It is believed that the foundation of the church took place in the period of the Repartimiento shortly after the capture of the city by King Ferdinand III El Santo, built on the site of an old mosque. Some researchers believe that his building was promoted by his son Alfonso X El Sabio.
Due to clashes between the ducal houses of Medina Sidonia and Arcos, the church suffered one of its first fires, and was rebuilt in 1478.
Apparently in the eighteenth century he suffered another fortuitous fire that forced him to make a restoration in the temple.
It should be noted that remains of the minaret of the ancient mosque of great beauty and restored, which is located at the foot of the nave of the Gospel, are preserved.
On July 18, 1936 the temple was burned down and looted in the previous moments of the Civil War, with all the liturgical furniture and the wooden structures of the covering of the ships being destroyed. The current roof belongs to the last restoration carried out in 1987.
In 1911 it was declared a subsidiary of the parish church of San Julián. Later it was created again as a parish, separating this time from those of San Julián and San Román.
The apse of this church, where the aforementioned Major Chapel is located, is deep and consists of two sections, the first rectangular and the second polygonal, covered by a Gothic ribbed vault of stonework and brick.
From the outside, its most outstanding elements are its main portal, located at the foot, and the tower, the rest of the old mosque, located at an angle next to it.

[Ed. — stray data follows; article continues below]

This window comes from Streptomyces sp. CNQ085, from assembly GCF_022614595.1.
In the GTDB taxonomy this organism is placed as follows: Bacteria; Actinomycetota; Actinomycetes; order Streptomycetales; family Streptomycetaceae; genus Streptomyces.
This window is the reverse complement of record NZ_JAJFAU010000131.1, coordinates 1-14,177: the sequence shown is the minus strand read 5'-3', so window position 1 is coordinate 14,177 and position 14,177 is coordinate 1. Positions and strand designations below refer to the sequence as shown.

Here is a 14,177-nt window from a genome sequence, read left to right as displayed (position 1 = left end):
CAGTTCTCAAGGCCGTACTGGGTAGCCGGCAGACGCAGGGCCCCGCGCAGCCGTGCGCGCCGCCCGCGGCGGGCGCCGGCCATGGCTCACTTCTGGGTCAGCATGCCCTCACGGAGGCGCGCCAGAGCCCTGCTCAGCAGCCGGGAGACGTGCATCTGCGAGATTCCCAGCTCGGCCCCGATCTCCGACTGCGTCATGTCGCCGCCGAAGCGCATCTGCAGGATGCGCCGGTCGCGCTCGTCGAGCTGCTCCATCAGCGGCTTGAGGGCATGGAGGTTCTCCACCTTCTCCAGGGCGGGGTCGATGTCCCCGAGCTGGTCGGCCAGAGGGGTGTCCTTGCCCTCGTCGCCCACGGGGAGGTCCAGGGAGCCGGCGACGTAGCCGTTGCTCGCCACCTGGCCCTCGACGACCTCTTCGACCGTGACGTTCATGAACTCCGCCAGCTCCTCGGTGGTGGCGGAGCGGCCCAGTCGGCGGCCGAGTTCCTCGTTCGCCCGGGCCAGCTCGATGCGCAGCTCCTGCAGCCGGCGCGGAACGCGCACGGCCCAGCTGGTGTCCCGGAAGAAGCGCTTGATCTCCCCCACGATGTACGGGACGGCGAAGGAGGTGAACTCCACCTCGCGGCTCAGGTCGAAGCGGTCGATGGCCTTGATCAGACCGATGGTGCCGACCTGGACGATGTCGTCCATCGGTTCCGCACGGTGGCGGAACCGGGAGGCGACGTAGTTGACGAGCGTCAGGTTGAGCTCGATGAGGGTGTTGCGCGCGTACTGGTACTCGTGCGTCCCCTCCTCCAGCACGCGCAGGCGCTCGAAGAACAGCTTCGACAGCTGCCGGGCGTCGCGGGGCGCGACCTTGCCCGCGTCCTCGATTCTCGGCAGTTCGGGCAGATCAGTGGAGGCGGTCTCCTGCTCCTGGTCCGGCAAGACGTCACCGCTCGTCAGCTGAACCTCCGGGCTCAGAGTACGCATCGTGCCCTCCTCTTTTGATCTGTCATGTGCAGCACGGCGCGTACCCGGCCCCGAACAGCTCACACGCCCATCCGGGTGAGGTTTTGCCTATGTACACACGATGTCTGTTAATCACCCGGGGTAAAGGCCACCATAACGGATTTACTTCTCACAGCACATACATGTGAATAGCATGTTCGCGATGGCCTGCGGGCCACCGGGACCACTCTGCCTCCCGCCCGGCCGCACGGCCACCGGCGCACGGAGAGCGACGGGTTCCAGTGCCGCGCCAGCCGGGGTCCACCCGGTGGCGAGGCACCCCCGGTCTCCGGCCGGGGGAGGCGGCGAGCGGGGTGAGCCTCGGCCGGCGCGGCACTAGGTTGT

This doorway is from the late fifteenth century, Gothic style, made of sandstone and archivolts, the exterior (first and last) decorated with the characteristic saw teeth or diamond tips. On both sides and on the key has small figures on pedestals and with a canopy, and on the upper front shows a horizontal strip decorated with sections of sebka, of clear Mudejar influence, which gives a contrast between the Christian and Muslim world.
This cover is undoubtedly one of the most interesting in this type of church in the city, and its beauty stands out on the brick front with which the facade is built; combination, brick wall-stone portal, which characterizes the temples of this type.
Very important is also its tower, square, very slender and located on the facade. To the outside it has geminated windows framed by alfiz, and decoration of sebka cloths of Almohad origin, similar to those that exist in other church towers, as in Omnium Sanctorum, or in the own Giralda of the Seville cathedral. Corresponds to the minaret of the old mosque that existed in this place, before the church itself, and is crowned by a bell tower of 1603 attributed to Vermondo Resta. This tower was restored in 1916 by the Sevillian architect Aníbal González.
Its architectural characteristics correspond to the general characteristics of the 14th century parish churches of those known as the group of 1356, of Gothic-Mudejar style, being one of the least transformed of those that form this group, despite the many changes and effects suffered by the building over time.
Rectangular, it has three naves, the lateral ones being a flat roof and the central one with an octagonal apse covered with ribbed brick vaults.
Of great excellence and purity of lines are the arches that separate these ships, horseshoe pointed in difference to other Mudejar churches of ogival arches and framed in alfiz, resting on pillars of rectangular plant. The arch or access to the Main Chapel is Gothic or ogival, pointed, and rests on two large columns.
The interior of the temple, with white walls, is practically free of added decoration, which highlights the beauty and contrast of its constructive elements, highlighting among its movable assets an image of San Marcos that is attributed to the artistic circle of Juan of Mesa.